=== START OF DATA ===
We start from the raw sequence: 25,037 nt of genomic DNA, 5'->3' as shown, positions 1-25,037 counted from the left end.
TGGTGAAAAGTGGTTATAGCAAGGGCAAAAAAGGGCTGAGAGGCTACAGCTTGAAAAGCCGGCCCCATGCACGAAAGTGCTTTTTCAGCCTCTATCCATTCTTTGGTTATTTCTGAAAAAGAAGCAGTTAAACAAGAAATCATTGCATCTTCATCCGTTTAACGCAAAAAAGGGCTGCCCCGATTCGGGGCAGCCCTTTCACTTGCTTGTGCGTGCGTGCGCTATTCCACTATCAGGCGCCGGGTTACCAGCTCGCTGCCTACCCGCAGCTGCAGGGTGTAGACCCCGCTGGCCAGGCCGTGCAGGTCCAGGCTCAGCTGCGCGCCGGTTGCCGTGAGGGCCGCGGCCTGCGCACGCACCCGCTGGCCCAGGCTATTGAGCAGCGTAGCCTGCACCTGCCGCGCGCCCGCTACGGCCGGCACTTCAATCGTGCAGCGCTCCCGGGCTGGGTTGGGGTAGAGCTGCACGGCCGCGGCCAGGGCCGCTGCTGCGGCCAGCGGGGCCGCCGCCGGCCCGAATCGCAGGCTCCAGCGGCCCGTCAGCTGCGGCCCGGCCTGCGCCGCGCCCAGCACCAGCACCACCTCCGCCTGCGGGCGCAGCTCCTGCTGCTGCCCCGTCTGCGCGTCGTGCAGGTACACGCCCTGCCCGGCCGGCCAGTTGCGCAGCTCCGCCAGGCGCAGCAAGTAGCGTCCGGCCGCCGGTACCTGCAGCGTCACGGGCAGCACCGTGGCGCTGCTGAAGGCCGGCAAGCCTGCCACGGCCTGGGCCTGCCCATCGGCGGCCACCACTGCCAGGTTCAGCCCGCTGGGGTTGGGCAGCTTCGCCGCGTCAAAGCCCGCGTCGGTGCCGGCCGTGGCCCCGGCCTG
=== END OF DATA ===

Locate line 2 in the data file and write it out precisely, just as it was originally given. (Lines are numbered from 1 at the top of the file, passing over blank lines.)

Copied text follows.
TGGTGAAAAGTGGTTATAGCAAGGGCAAAAAAGGGCTGAGAGGCTACAGCTTGAAAAGCCGGCCCCATGCACGAAAGTGCTTTTTCAGCCTCTATCCATTCTTTGGTTATTTCTGAAAAAGAAGCAGTTAAACAAGAAATCATTGCATCTTCATCCGTTTAACGCAAAAAAGGGCTGCCCCGATTCGGGGCAGCCCTTTCACTTGCTTGTGCGTGCGTGCGCTATTCCACTATCAGGCGCCGGGTTACCAGCTCGCTGCCTACCCGCAGCTGCAGGGTGTAGACCCCGCTGGCCAGGCCGTGCAGGTCCAGGCTCAGCTGCGCGCCGGTTGCCGTGAGGGCCGCGGCCTGCGCACGCACCCGCTGGCCCAGGCTATTGAGCAGCGTAGCCTGCACCTGCCGCGCGCCCGCTACGGCCGGCACTTCAATCGTGCAGCGCTCCCGGGCTGGGTTGGGGTAGAGCTGCACGGCCGCGGCCAGGGCCGCTGCTGCGGCCAGCGGGGCCGCCGCCGGCCCGAATCGCAGGCTCCAGCGGCCCGTCAGCTGCGGCCCGGCCTGCGCCGCGCCCAGCACCAGCACCACCTCCGCCTGCGGGCGCAGCTCCTGCTGCTGCCCCGTCTGCGCGTCGTGCAGGTACACGCCCTGCCCGGCCGGCCAGTTGCGCAGCTCCGCCAGGCGCAGCAAGTAGCGTCCGGCCGCCGGTACCTGCAGCGTCACGGGCAGCACCGTGGCGCTGCTGAAGGCCGGCAAGCCTGCCACGGCCTGGGCCTGCCCATCGGCGGCCACCACTGCCAGGTTCAGCCCGCTGGGGTTGGGCAGCTTCGCCGCGTCAAAGCCCGCGTCGGTGCCGGCCGTGGCCCCGGCCTG